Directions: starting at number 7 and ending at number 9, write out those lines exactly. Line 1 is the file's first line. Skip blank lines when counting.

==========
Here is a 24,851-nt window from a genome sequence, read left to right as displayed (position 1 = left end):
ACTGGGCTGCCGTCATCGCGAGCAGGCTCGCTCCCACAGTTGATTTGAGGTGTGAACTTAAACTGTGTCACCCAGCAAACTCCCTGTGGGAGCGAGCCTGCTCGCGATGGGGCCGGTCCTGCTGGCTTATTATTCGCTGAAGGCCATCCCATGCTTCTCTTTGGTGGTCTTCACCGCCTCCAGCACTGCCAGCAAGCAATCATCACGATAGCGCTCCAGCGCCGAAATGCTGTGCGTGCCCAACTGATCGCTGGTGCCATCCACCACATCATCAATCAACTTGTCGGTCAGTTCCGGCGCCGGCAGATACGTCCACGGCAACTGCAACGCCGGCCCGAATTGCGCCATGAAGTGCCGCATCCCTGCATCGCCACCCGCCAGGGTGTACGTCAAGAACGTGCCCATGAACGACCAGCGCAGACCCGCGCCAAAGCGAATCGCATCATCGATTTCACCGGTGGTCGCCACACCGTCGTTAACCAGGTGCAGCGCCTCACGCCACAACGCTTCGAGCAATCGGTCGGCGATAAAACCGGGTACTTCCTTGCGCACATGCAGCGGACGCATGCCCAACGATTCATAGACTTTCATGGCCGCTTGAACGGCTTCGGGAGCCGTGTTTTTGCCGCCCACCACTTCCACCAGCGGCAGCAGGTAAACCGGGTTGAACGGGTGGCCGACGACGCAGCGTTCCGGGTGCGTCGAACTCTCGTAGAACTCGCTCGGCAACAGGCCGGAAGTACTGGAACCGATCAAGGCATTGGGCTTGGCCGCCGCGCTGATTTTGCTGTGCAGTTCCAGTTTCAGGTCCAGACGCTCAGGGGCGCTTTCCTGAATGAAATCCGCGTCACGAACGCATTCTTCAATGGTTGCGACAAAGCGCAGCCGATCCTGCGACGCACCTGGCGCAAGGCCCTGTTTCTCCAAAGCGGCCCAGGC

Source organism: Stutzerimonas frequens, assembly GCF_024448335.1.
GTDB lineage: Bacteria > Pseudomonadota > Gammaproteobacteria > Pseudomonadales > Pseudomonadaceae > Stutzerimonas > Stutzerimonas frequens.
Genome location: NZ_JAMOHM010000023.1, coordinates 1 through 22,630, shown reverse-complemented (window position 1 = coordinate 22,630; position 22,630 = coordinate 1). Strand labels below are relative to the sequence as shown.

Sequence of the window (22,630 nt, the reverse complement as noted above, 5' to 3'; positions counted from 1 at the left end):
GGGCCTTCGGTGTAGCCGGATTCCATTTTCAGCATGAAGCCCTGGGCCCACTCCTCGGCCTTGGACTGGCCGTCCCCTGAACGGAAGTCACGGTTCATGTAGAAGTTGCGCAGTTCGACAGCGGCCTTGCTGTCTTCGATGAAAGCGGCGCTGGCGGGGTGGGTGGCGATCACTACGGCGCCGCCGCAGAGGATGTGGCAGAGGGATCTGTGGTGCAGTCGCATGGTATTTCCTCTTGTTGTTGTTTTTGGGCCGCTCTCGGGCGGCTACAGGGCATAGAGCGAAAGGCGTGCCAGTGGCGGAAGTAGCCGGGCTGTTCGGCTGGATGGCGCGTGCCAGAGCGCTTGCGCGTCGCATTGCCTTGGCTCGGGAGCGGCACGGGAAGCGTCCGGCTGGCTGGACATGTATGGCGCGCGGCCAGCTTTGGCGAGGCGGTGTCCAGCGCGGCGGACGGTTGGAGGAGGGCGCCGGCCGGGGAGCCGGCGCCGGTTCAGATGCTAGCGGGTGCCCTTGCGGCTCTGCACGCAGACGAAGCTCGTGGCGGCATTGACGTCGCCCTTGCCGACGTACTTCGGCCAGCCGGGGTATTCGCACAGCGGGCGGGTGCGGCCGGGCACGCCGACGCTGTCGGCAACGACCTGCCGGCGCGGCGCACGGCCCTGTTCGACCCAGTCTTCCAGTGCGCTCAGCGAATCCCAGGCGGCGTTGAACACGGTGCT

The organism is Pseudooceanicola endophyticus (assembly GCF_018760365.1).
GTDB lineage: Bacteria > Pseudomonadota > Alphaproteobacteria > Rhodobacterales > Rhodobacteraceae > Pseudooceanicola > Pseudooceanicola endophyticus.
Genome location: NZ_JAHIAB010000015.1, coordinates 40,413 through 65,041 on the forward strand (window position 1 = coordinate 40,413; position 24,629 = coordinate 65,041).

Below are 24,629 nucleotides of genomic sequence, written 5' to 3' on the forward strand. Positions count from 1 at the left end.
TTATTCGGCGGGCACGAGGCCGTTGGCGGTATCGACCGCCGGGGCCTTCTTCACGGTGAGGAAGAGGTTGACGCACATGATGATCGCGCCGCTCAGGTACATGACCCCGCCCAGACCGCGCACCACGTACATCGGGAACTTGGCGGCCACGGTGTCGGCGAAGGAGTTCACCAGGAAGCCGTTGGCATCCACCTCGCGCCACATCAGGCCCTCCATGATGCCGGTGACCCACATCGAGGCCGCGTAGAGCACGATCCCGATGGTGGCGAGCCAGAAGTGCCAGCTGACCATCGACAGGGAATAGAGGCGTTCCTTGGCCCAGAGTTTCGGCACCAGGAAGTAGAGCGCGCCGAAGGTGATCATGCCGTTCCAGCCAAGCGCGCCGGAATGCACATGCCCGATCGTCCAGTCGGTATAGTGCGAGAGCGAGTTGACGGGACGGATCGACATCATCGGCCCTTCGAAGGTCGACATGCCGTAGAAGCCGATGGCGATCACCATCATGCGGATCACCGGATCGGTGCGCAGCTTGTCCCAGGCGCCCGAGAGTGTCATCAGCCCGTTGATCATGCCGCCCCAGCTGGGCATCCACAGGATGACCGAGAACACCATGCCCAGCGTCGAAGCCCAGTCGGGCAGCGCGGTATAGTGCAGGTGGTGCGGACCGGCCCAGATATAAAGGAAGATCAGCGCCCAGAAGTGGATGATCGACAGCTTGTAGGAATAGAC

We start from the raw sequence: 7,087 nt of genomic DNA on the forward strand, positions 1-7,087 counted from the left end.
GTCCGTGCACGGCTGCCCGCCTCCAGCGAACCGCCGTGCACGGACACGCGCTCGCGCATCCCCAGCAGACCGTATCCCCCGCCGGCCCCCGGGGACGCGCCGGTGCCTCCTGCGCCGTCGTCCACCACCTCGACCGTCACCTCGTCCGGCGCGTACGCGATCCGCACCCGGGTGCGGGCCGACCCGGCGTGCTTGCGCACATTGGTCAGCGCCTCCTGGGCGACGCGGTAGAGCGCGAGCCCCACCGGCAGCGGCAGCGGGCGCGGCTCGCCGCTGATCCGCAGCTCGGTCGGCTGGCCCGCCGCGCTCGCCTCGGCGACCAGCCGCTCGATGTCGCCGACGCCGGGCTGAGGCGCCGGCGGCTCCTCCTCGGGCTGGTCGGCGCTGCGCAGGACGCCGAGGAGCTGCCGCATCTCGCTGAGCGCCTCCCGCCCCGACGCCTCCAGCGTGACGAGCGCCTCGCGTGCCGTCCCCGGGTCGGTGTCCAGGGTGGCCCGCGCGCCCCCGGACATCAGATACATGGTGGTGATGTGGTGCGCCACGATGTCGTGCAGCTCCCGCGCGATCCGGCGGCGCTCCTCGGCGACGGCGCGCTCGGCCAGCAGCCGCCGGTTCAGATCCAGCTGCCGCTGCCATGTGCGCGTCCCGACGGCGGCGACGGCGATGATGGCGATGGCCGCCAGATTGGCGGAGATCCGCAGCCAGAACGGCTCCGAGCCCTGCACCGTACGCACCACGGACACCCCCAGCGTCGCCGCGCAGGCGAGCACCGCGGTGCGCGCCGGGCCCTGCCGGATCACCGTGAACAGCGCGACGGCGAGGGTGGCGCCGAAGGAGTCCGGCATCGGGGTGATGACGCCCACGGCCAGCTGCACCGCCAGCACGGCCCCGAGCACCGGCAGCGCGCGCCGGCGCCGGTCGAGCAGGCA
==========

GGGCCTTCGGTGTAGCCGGATTCCATTTTCAGCATGAAGCCCTGGGCCCACTCCTCGGCCTTGGACTGGCCGTCCCCTGAACGGAAGTCACGGTTCATGTAGAAGTTGCGCAGTTCGACAGCGGCCTTGCTGTCTTCGATGAAAGCGGCGCTGGCGGGGTGGGTGGCGATCACTACGGCGCCGCCGCAGAGGATGTGGCAGAGGGATCTGTGGTGCAGTCGCATGGTATTTCCTCTTGTTGTTGTTTTTGGGCCGCTCTCGGGCGGCTACAGGGCATAGAGCGAAAGGCGTGCCAGTGGCGGAAGTAGCCGGGCTGTTCGGCTGGATGGCGCGTGCCAGAGCGCTTGCGCGTCGCATTGCCTTGGCTCGGGAGCGGCACGGGAAGCGTCCGGCTGGCTGGACATGTATGGCGCGCGGCCAGCTTTGGCGAGGCGGTGTCCAGCGCGGCGGACGGTTGGAGGAGGGCGCCGGCCGGGGAGCCGGCGCCGGTTCAGATGCTAGCGGGTGCCCTTGCGGCTCTGCACGCAGACGAAGCTCGTGGCGGCATTGACGTCGCCCTTGCCGACGTACTTCGGCCAGCCGGGGTATTCGCACAGCGGGCGGGTGCGGCCGGGCACGCCGACGCTGTCGGCAACGACCTGCCGGCGCGGCGCACGGCCCTGTTCGACCCAGTCTTCCAGTGCGCTCAGCGAATCCCAGGCGGCGTTGAACACGGTGCT

The organism is Pseudooceanicola endophyticus (assembly GCF_018760365.1).
GTDB lineage: Bacteria > Pseudomonadota > Alphaproteobacteria > Rhodobacterales > Rhodobacteraceae > Pseudooceanicola > Pseudooceanicola endophyticus.